Seeks to end one of history’s greatest human rights abuses. Works locally, in some of the world’s worst trafficking hot spots, to generate global change by reducing people’s vulnerability, helping those in slavery to freedom, and transforming the political, economic, cultural, and social circumstances that make slavery possible. Learn more.
For more on Human Trafficking, click here.
Global Migration Data Analysis Center
A resource of the International Organization for Migration. Responds to calls for better international migration data and analysis. Its aims are to:
  • Strengthen the role of data in global migra­tion governance (e.g. Global Compact for Migration, Sustainable Development Goals).
  • Support member states’ capacities to col­lect, analyze and use migration data.
  • Promote evidence-based policies by compiling, sharing and analyzing and other sources of data.
For more on Immigration, click here.
The Violence Project
A nonprofit, nonpartisan research center dedicated to reducing violence in society and using data and analysis to improve policy and practice. Areas of expertise include gun violence, violent extremism, cyber violence, trauma and mental illness, street gangs and youth violence. Learn more.
For more on Gun Violence, click here.
Just Mercy A Catholic Study Guide
A resource from the Catholic Mobilizing Network. Offers a series of reflection questions and supplementary resources online, that serve as an accompaniment to the film Just Mercy and offers viewers a way to explore the call to uphold the sanctity of life within the U.S. criminal legal system. Learn more.
For more on Capital Punishment, click here.
What Migrants Face as They Journey Through the Deadly Darien Gap
A report from the PBS News Hour on people fleeing war, persecution, poverty or the effects of climate change, from the Darien Gap -- one of the most hazardous migrant trails in North America -- a wild, lawless stretch straddling Colombia and Panama. Watch now.
For more on Refugees, click here.
Solidarity Facemask
A timely & practical resource from the
Ignatian Solidarity Network.
  • "Solidarity" is printed on the upper right side.  
  • Washable and re-usable pleated style.
  • Made from an anti-microbial woven material and latex free earloops.

Wearing a mask is an act of solidarity —
it protects everyone.
For more Public Witness resources, click here.
O Divine Spirit!
During the weeks and months ahead, stir our hearts and minds that we might fight for a vision that is worthy of you and your call to honor the dignity of all of your creation.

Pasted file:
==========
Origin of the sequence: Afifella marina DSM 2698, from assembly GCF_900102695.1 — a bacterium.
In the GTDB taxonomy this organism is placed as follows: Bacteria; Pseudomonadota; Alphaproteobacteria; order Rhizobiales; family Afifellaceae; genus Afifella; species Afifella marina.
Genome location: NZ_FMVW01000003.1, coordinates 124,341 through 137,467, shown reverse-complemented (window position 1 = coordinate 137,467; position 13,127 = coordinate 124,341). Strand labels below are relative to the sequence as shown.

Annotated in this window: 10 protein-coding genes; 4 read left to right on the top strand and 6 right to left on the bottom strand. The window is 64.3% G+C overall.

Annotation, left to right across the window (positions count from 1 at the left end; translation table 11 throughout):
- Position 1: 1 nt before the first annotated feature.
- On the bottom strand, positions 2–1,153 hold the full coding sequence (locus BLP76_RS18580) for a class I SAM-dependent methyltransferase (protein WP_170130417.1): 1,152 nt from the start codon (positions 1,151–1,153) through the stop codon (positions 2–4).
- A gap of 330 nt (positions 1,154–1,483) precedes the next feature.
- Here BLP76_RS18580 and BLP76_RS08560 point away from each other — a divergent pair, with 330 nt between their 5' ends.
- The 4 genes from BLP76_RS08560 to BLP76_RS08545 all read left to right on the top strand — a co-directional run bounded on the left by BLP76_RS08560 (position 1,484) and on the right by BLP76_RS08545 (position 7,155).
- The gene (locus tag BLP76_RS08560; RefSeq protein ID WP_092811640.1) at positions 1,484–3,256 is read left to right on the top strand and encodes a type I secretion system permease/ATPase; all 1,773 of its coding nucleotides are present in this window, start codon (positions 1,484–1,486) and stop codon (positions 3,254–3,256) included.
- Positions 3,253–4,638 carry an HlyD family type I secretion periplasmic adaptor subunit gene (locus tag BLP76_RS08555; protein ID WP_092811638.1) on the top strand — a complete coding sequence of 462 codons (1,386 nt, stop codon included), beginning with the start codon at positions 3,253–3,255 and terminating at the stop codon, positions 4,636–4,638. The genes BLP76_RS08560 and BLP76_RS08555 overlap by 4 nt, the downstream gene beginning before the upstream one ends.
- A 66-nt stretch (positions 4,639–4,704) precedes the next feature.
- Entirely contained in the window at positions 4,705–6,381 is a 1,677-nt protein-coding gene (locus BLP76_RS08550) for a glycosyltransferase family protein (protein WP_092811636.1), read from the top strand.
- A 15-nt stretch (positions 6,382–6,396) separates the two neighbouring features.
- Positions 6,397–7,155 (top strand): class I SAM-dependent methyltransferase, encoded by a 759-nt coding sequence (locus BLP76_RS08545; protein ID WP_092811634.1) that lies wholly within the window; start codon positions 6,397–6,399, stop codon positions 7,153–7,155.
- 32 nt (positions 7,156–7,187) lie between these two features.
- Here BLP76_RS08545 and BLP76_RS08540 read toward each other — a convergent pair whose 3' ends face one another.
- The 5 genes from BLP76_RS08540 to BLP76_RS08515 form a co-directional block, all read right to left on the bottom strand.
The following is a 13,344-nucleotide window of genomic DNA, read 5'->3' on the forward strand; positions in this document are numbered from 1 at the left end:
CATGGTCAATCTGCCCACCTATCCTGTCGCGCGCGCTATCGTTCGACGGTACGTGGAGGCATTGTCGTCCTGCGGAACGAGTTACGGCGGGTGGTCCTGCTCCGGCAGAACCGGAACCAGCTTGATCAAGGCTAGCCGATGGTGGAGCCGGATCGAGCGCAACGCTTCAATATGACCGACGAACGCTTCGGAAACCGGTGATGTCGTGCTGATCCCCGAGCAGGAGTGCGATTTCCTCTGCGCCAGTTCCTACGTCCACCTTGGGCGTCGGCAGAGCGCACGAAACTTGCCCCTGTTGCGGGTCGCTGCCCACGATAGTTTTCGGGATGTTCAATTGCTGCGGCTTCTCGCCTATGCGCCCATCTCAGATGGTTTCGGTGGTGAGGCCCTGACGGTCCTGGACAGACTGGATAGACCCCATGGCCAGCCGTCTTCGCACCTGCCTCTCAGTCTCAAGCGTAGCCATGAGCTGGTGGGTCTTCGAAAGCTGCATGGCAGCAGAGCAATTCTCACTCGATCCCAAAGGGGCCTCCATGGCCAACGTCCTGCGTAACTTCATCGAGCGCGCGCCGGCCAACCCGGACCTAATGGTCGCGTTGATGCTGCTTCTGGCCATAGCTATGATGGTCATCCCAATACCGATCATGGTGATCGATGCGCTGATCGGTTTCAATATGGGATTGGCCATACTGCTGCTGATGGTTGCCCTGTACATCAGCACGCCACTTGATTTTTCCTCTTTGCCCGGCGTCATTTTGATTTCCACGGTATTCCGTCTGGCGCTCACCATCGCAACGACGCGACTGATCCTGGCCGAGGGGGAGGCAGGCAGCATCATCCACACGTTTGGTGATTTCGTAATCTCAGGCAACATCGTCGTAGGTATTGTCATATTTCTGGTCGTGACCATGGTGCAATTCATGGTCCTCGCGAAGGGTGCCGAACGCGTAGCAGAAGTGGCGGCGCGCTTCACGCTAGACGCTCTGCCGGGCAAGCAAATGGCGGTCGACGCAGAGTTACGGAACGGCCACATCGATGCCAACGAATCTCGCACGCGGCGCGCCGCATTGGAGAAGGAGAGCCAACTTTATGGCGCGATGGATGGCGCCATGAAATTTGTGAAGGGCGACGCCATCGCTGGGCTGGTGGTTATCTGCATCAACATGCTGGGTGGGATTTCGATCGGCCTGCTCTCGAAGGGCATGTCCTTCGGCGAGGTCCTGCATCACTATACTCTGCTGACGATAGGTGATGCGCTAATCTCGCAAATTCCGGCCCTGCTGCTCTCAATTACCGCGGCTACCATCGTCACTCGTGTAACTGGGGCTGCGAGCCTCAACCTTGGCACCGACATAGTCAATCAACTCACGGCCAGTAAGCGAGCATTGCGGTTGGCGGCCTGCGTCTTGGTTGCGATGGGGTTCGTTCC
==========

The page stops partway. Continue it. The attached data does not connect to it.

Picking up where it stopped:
A vision of who we are as a people, grounded in community and care for all, especially the most marginalized.
A vision that cares for our earth and heals the planet.
A vision that ends structural racism, bigotry and sexism so rife now in our nation and in our history.
A vision that ensures hungry people are fed, children are nourished, immigrants are welcomed.
O Spirit, breathe in us and our leaders a new resolve...that committed to this new American promise, we will work together to build a national community grounded in healing, fearlessly based on truth, and living out of a sense of shared responsibility.
In the name of all that is holy, O Spirit, bring out of this time of global and national chaos a new creation, a new community that can, with your help, realize this new promise that we affirm tonight.
With profound hope, let we the people say: Amen!

Sr. Simone Campbell,
Important Dates This Month
Individuals Honored This Month
September 5th
If you can't feed a hundred people,
then feed just one.
September 14th
On behalf of my outraged Christian conscience, I raise my voice in protest [against the treatment of Jews], and I assert that all men, Aryans and non-Aryans, are brothers because they have been created by the same God; that all men, whatever their race or religion, have the right to be respected by individuals and states. The present anti-Semitic pressures flout human dignity and violate the most sacred rights of the human person and family.
September 22nd
Somebody, after all, had to make a start. What we wrote and said is also believed by many others. They just don't dare express themselves.
September 30
I swore never to be silent whenever and wherever human beings endure suffering and humiliation. We must always take sides. Neutrality helps the oppressor, never the victim.